This research was supported by an educational grant from Roche Laboratories, Inc, Nutley, New Jersey.
We thank Connis Research and Consulting, Woodinville, Washington, for the statistical analyses.
- Received January 11, 2000.
- Accepted June 22, 2000.
The views expressed herein are those of the authors and not necessarily those of the Food and Drug Administration.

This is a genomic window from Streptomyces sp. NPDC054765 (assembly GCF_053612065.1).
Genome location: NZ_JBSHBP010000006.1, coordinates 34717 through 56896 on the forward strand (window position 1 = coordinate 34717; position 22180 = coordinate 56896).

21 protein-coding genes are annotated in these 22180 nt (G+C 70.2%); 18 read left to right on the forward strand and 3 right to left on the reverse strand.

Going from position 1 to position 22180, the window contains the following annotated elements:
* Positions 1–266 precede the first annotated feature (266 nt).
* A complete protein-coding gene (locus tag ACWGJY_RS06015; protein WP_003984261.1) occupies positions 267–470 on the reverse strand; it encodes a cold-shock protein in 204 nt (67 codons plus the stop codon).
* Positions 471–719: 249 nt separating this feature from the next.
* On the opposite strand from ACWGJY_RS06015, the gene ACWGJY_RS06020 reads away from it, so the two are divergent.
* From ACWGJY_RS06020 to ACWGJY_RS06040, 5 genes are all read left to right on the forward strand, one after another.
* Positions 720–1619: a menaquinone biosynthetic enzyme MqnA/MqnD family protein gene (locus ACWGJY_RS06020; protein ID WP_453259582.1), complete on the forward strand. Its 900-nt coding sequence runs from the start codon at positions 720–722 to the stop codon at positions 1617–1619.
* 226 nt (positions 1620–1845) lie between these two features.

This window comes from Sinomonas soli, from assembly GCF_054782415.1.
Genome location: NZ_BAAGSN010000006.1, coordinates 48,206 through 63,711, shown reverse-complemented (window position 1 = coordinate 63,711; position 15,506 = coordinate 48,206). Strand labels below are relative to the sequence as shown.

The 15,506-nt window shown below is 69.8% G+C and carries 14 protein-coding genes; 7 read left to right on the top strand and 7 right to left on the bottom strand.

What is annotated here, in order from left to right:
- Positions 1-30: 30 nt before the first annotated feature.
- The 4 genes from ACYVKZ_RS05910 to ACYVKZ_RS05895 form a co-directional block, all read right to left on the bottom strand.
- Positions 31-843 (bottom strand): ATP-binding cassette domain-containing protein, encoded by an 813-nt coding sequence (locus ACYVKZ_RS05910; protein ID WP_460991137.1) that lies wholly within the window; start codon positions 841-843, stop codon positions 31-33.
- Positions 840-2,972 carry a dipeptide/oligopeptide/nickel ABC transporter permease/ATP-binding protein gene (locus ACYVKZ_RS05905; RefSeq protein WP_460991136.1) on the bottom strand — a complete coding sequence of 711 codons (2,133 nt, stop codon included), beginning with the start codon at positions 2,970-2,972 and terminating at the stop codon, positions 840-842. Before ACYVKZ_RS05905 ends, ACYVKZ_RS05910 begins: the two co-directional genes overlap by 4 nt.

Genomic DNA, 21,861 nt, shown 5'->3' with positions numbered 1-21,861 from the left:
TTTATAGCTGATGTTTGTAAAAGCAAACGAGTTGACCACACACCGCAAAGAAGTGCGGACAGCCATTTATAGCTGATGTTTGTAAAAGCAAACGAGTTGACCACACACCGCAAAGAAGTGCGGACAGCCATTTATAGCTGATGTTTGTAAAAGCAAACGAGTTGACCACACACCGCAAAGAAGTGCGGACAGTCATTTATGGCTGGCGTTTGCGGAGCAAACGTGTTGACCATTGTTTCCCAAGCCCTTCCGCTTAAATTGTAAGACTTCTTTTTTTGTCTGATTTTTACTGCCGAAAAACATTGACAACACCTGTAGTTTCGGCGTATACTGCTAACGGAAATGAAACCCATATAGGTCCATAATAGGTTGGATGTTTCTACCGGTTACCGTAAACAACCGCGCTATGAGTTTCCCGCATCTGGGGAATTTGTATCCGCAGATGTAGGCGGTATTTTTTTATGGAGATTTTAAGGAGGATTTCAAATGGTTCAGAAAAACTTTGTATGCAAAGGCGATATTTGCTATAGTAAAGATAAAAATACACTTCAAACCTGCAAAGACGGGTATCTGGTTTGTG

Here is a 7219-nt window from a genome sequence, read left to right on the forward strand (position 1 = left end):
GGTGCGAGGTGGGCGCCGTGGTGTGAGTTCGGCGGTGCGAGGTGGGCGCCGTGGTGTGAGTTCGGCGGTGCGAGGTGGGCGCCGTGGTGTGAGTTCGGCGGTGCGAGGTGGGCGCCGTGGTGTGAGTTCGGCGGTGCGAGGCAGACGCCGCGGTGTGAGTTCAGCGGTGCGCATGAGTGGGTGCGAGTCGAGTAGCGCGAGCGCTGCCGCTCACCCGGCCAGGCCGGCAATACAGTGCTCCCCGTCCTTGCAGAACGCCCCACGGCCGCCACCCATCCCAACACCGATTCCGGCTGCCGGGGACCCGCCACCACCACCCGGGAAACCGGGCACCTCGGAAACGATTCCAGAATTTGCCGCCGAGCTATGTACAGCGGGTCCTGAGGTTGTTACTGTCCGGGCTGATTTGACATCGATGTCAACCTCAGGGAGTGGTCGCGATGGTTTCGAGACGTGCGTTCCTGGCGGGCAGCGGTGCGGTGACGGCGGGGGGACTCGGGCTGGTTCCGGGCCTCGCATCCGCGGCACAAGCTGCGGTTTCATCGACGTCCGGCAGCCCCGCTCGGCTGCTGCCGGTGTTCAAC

Reprints requests to (C.J.C.) Department of Pediatric Anesthesiology, Children's Memorial Hospital, Chicago, IL 60614. E-mail:
- AAP =
- American Academy of Pediatrics •
- IV =
- intravenous •
- INH =
- inhalation •
- NS =
- not significant •
- PO =
- oral •
- IM =
- intramuscular •
- SM =
- submucosal •
- PR =
- rectal •
- IN =
- intranasal •
- SC =
- subcutaneous •
- DPT =
- Demerol, Phenergan, and Thorazine •
- ASA =
- American Society of Anesthesiologists •
- AAPD =
- American Academy of Pediatric Dentists